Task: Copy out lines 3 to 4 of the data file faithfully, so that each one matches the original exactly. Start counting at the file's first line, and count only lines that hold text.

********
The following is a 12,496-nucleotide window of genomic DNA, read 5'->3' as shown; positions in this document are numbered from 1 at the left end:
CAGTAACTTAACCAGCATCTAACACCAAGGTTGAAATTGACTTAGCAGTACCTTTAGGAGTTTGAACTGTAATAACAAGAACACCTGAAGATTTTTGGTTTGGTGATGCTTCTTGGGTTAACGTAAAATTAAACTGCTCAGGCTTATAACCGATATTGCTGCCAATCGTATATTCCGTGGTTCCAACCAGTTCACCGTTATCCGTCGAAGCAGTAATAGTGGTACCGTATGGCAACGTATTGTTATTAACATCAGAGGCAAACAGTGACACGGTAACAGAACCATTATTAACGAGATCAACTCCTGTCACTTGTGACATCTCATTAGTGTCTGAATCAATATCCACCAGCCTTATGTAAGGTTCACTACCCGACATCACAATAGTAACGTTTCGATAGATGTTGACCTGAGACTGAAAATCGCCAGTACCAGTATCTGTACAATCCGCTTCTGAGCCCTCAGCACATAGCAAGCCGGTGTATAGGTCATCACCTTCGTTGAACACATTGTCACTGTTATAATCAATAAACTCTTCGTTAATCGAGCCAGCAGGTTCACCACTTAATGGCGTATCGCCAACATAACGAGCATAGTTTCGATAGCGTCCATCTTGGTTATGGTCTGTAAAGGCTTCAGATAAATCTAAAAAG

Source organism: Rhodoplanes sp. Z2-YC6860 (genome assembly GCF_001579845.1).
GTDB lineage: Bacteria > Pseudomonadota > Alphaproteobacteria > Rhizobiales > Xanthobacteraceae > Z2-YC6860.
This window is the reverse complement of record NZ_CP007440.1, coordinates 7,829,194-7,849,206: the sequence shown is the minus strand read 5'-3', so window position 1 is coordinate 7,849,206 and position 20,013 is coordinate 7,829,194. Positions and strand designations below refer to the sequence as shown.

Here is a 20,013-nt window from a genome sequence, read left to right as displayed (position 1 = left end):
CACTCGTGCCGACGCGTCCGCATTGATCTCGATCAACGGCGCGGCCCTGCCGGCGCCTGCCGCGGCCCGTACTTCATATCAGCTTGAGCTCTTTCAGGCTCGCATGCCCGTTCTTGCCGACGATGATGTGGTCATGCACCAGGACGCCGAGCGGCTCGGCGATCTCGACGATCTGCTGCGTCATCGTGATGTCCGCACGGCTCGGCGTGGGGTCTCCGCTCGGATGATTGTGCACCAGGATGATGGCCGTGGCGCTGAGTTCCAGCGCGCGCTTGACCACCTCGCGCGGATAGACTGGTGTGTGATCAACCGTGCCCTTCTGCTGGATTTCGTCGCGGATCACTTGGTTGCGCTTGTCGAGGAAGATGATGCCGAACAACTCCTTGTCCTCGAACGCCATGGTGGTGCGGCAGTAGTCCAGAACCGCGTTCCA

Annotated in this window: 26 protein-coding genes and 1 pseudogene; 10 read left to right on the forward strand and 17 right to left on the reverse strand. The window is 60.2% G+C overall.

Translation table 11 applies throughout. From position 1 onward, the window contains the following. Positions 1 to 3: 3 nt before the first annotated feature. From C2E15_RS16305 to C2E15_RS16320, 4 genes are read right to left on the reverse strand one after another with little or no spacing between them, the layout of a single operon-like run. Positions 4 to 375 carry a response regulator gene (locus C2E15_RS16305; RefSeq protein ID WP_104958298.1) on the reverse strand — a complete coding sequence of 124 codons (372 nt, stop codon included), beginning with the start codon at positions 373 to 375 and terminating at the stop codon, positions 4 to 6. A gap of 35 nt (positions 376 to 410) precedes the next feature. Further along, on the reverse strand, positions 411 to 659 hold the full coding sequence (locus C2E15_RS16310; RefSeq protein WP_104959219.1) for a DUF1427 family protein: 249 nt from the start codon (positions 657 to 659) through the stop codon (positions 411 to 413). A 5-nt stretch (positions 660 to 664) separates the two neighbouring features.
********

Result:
Source organism: Rhodoplanes sp. Z2-YC6860 (genome assembly GCF_001579845.1).
GTDB lineage: Bacteria > Pseudomonadota > Alphaproteobacteria > Rhizobiales > Xanthobacteraceae > Z2-YC6860.